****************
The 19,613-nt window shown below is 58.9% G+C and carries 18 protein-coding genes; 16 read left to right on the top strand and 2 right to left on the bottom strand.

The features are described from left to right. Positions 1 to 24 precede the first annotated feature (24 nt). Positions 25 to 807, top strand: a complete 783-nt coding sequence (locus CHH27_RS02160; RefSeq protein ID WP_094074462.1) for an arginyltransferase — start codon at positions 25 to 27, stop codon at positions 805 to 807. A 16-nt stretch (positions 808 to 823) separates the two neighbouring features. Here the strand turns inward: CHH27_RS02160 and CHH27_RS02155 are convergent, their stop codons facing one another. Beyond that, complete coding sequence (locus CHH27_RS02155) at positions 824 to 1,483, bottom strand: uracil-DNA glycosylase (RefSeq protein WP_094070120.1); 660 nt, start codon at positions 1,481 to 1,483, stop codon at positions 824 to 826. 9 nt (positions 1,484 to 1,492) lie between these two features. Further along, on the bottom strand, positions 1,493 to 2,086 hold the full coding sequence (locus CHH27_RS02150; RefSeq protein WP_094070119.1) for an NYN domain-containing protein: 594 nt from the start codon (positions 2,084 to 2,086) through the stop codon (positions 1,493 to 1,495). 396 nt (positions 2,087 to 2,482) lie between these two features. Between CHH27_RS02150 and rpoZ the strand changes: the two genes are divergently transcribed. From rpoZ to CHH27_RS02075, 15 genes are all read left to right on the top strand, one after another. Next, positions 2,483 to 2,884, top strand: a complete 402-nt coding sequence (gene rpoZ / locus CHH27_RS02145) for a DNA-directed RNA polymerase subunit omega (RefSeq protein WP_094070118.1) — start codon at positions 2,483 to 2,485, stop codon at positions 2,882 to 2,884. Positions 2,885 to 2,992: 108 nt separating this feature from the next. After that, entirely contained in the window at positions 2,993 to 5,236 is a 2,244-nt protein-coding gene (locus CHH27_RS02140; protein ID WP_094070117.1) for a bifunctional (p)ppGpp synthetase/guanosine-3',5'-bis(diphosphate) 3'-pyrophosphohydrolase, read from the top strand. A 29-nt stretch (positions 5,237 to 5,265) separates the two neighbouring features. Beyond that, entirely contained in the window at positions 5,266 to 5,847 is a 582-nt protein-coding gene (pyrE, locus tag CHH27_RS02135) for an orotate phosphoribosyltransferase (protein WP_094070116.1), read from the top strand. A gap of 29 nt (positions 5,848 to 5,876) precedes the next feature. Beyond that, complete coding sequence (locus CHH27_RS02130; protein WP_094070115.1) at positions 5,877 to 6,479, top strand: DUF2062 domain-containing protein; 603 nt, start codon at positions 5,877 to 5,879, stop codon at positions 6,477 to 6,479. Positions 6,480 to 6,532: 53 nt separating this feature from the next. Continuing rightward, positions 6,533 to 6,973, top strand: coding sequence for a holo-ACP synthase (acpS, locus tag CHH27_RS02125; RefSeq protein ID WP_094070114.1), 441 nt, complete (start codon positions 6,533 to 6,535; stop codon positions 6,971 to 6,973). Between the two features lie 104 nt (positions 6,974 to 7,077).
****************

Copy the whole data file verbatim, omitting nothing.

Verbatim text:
The 19,613-nt window shown below is 58.9% G+C and carries 18 protein-coding genes; 16 read left to right on the top strand and 2 right to left on the bottom strand.

The features are described from left to right. Positions 1 to 24 precede the first annotated feature (24 nt). Positions 25 to 807, top strand: a complete 783-nt coding sequence (locus CHH27_RS02160; RefSeq protein ID WP_094074462.1) for an arginyltransferase — start codon at positions 25 to 27, stop codon at positions 805 to 807. A 16-nt stretch (positions 808 to 823) separates the two neighbouring features. Here the strand turns inward: CHH27_RS02160 and CHH27_RS02155 are convergent, their stop codons facing one another. Beyond that, complete coding sequence (locus CHH27_RS02155) at positions 824 to 1,483, bottom strand: uracil-DNA glycosylase (RefSeq protein WP_094070120.1); 660 nt, start codon at positions 1,481 to 1,483, stop codon at positions 824 to 826. 9 nt (positions 1,484 to 1,492) lie between these two features. Further along, on the bottom strand, positions 1,493 to 2,086 hold the full coding sequence (locus CHH27_RS02150; RefSeq protein WP_094070119.1) for an NYN domain-containing protein: 594 nt from the start codon (positions 2,084 to 2,086) through the stop codon (positions 1,493 to 1,495). 396 nt (positions 2,087 to 2,482) lie between these two features. Between CHH27_RS02150 and rpoZ the strand changes: the two genes are divergently transcribed. From rpoZ to CHH27_RS02075, 15 genes are all read left to right on the top strand, one after another. Next, positions 2,483 to 2,884, top strand: a complete 402-nt coding sequence (gene rpoZ / locus CHH27_RS02145) for a DNA-directed RNA polymerase subunit omega (RefSeq protein WP_094070118.1) — start codon at positions 2,483 to 2,485, stop codon at positions 2,882 to 2,884. Positions 2,885 to 2,992: 108 nt separating this feature from the next. After that, entirely contained in the window at positions 2,993 to 5,236 is a 2,244-nt protein-coding gene (locus CHH27_RS02140; protein ID WP_094070117.1) for a bifunctional (p)ppGpp synthetase/guanosine-3',5'-bis(diphosphate) 3'-pyrophosphohydrolase, read from the top strand. A 29-nt stretch (positions 5,237 to 5,265) separates the two neighbouring features. Beyond that, entirely contained in the window at positions 5,266 to 5,847 is a 582-nt protein-coding gene (pyrE, locus tag CHH27_RS02135) for an orotate phosphoribosyltransferase (protein WP_094070116.1), read from the top strand. A gap of 29 nt (positions 5,848 to 5,876) precedes the next feature. Beyond that, complete coding sequence (locus CHH27_RS02130; protein WP_094070115.1) at positions 5,877 to 6,479, top strand: DUF2062 domain-containing protein; 603 nt, start codon at positions 5,877 to 5,879, stop codon at positions 6,477 to 6,479. Positions 6,480 to 6,532: 53 nt separating this feature from the next. Continuing rightward, positions 6,533 to 6,973, top strand: coding sequence for a holo-ACP synthase (acpS, locus tag CHH27_RS02125; RefSeq protein ID WP_094070114.1), 441 nt, complete (start codon positions 6,533 to 6,535; stop codon positions 6,971 to 6,973). Between the two features lie 104 nt (positions 6,974 to 7,077).